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President of the ACT Law Society Sarah Avery says the government has set up a pilot citizen’s jury with the aim of determining what existing compensation elements should be traded off. The pilot jury excludes many representatives directly involved in the issue of motor accidents. This exclusion includes lawyers like Wyoming injury attorney, who safeguard the rights of injured people in the community, but most importantly, injured persons and their families who are currently going through and so are experiencing the current CTP process.
She says that as a direct response to Chief Minister Andrew Barr’s apparent attempts to reduce compensation paid to future innocent injured victims, an alliance has been formed under the ACTCTP.org banner to inform and protect the rights of current and future motor vehicle accident victims. The Alliance aims to provide a comprehensive view of the current CTP scheme, outline changes that would protect the elements of fairness and transparency, inform the public about what has happened in other states that have gone down a restrictive, cut-price CTP path, and serve as a platform for Canberrans to ask questions about the pilot citizen’s jury model.
Speaking as an actctp.org spokesperson, Ms Avery expressed concern about how the process of selection and the provision of information to the jury lacked transparency, saying it was “disappointing that an apparently flawed process could stop jury members from getting all relevant information and harm injured Canberrans and their access to fair compensation in future”.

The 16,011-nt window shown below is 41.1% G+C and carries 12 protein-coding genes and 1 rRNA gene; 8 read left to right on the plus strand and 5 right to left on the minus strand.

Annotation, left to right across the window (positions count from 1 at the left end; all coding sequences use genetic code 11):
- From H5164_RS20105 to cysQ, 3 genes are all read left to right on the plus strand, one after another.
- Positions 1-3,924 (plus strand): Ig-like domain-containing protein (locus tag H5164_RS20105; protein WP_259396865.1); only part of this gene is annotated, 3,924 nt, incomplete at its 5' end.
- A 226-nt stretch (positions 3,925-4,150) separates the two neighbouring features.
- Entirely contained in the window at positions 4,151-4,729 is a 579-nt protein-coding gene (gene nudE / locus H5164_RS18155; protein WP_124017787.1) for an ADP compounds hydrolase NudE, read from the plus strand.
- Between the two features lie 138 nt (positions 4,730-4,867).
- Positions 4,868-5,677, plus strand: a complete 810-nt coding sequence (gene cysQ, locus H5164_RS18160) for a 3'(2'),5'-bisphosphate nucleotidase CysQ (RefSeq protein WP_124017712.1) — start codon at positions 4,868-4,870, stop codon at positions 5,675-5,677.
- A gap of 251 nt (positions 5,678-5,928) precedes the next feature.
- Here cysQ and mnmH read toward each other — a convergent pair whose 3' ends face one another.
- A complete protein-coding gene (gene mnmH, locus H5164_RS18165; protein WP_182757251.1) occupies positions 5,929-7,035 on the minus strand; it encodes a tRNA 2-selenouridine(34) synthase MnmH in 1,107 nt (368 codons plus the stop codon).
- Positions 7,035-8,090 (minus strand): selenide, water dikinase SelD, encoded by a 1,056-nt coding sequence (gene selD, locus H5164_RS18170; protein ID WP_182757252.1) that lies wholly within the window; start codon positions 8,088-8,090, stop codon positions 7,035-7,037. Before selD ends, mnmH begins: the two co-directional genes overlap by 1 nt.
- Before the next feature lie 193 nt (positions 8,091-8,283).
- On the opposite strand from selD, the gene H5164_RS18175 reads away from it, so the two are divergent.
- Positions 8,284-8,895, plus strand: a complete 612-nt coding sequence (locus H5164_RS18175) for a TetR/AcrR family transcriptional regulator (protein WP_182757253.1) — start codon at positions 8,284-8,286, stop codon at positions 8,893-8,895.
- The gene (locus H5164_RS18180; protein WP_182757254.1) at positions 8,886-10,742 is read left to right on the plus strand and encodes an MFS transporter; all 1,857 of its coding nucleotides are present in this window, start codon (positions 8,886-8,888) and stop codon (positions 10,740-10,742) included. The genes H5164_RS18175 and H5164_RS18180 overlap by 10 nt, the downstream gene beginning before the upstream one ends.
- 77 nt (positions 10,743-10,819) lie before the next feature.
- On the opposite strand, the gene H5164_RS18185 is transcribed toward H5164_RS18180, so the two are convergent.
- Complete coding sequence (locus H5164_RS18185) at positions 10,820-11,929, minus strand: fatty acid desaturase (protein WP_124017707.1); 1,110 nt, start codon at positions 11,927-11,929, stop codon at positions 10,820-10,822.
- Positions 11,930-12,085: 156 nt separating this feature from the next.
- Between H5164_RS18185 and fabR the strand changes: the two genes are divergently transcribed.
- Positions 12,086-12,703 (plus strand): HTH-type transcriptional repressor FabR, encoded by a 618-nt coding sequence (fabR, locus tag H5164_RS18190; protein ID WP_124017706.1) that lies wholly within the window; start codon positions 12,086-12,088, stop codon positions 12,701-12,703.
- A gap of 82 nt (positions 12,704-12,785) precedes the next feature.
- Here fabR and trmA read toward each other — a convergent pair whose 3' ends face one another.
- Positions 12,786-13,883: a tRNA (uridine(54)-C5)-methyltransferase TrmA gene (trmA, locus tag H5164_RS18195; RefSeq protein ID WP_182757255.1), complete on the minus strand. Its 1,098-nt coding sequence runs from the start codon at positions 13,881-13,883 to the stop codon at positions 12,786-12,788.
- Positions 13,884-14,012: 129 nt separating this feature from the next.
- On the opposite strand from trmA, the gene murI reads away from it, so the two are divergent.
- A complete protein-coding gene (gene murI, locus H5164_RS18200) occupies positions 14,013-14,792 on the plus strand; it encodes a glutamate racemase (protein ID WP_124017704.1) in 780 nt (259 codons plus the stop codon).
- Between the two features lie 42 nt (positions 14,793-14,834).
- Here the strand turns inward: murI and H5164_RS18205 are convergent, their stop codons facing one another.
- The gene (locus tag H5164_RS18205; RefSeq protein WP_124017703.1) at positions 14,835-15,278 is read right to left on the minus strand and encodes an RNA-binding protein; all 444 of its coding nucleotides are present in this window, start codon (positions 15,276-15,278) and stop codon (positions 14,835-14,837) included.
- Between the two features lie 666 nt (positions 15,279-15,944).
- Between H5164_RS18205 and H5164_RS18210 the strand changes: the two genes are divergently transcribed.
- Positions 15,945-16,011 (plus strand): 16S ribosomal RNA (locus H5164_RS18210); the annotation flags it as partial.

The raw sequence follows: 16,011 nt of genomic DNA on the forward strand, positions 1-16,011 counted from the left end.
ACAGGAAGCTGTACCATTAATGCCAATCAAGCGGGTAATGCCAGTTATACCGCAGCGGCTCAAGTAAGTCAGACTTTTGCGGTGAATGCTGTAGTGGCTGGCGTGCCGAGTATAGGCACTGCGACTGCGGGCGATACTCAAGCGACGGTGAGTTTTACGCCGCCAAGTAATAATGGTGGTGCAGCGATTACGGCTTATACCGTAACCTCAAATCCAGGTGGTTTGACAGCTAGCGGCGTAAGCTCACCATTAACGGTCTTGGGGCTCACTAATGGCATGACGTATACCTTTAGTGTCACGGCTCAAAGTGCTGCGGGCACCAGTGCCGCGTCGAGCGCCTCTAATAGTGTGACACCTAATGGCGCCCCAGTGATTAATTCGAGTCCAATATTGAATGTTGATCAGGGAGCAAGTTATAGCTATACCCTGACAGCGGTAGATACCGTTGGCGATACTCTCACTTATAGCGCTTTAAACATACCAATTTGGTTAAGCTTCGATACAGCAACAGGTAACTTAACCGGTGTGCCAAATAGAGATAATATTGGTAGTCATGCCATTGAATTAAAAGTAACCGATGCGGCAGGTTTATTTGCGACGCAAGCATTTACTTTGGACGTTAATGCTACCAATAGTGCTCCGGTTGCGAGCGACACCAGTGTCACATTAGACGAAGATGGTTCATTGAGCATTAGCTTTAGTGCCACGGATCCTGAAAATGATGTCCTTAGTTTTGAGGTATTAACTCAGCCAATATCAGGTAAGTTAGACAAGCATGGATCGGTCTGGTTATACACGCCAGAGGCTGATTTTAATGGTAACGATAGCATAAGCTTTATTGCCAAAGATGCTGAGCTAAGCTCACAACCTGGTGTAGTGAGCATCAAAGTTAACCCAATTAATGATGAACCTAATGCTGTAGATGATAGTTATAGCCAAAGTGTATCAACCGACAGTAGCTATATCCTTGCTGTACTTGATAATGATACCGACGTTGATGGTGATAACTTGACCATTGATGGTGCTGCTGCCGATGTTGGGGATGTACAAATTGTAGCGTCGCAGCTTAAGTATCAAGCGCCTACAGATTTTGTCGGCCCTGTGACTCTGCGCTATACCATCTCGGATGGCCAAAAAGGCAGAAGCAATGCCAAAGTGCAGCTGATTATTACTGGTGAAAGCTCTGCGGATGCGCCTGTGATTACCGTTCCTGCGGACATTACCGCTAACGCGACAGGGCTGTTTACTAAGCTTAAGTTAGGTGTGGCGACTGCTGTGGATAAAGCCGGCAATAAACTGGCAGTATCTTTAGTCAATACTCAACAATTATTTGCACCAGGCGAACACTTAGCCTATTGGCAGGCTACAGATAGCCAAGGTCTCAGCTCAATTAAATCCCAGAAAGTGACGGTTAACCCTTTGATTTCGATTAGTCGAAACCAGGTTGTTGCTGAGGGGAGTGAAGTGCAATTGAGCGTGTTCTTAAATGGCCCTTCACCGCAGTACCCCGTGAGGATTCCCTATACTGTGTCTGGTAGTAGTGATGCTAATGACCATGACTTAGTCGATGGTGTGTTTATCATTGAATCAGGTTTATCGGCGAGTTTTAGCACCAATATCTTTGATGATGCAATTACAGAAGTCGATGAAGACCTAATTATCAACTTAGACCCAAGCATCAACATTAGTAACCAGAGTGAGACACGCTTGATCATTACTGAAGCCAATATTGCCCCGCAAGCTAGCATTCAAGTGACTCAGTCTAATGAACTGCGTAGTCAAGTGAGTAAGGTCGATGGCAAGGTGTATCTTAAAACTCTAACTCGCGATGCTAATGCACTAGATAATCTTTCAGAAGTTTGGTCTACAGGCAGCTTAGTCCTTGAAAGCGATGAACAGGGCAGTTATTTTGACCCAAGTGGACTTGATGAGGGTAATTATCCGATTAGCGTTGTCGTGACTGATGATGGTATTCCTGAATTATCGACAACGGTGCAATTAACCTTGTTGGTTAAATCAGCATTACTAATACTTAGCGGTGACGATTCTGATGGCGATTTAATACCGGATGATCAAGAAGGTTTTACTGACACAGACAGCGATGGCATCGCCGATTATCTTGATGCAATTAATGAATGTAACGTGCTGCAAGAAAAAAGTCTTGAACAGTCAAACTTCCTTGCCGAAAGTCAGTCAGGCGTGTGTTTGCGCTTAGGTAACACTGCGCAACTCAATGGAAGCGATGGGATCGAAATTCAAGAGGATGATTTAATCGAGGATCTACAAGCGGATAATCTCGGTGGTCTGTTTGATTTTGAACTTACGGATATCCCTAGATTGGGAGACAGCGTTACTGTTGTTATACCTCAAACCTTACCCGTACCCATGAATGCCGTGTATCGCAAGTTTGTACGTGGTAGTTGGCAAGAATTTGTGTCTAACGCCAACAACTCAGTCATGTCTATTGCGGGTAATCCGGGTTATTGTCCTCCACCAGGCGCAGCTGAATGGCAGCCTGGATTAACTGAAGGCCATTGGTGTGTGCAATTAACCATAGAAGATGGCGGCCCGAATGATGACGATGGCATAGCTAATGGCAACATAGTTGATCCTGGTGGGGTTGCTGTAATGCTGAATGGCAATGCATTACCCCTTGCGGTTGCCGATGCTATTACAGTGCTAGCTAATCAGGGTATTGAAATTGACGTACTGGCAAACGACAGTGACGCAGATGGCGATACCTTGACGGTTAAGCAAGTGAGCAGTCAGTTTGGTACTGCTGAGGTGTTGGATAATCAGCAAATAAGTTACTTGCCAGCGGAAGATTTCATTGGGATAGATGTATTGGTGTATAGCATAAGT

“Citizen’s juries are supposed to be a holistic representation of society. We don’t think that people currently in the CTP system should be automatically excluded,” she says.
“A fair public jury needs to consist of a mix of people with varying levels of experience with CTP. Only then can you achieve a properly informed jury and win the public’s trust in the citizen’s jury process.
“We understand that Mr Barr has a number of more restrictive CTP schemes in mind as future models for the ACT. If the ACT government pushes through its preferred scheme, it will mean more injured people will be forced into the social welfare system, or forced to take out expensive private injury and income protection insurance, rather than, as they do now, getting a level of compensation that would enable them to have flexibility as to how their injuries are treated and to pursue the recovery of the actual loss they have suffered.
Concerns about the short timelines for convening the public jury as well as the limited information available on the ACT government website were also expressed by the Alliance.
“The CTP scheme is a safety net for every motorist, and in fact every person, in Canberra and any decision to reform the scheme should be heavily scrutinised, with informed and broad public debate and consideration from all angles. The rushed timelines for commencing the citizen’s jury process have been dictated by the Government. We have to ask why Mr Barr is rushing this through.” said Ms Avery.
“Fundamentally, we have a good CTP system in place which protects the rights of Canberrans and ensures a fair go for people who’ve been injured through no fault of their own. It’s not perfect which is why we would like to work together with the people of Canberra, including the citizen’s jury and the Legislative Assembly to improve the system. To do that, we need to make sure that the citizen’s jury is fairly and transparently selected, and given enough time to understand our CTP system. If we do get a fair citizen’s jury process in place, we can use that to make Canberra’s existing CTP scheme even better. While we do that, we will not take a backward step in protecting your existing rights, because the rights of our community’s vulnerable injured people are worth fighting for.”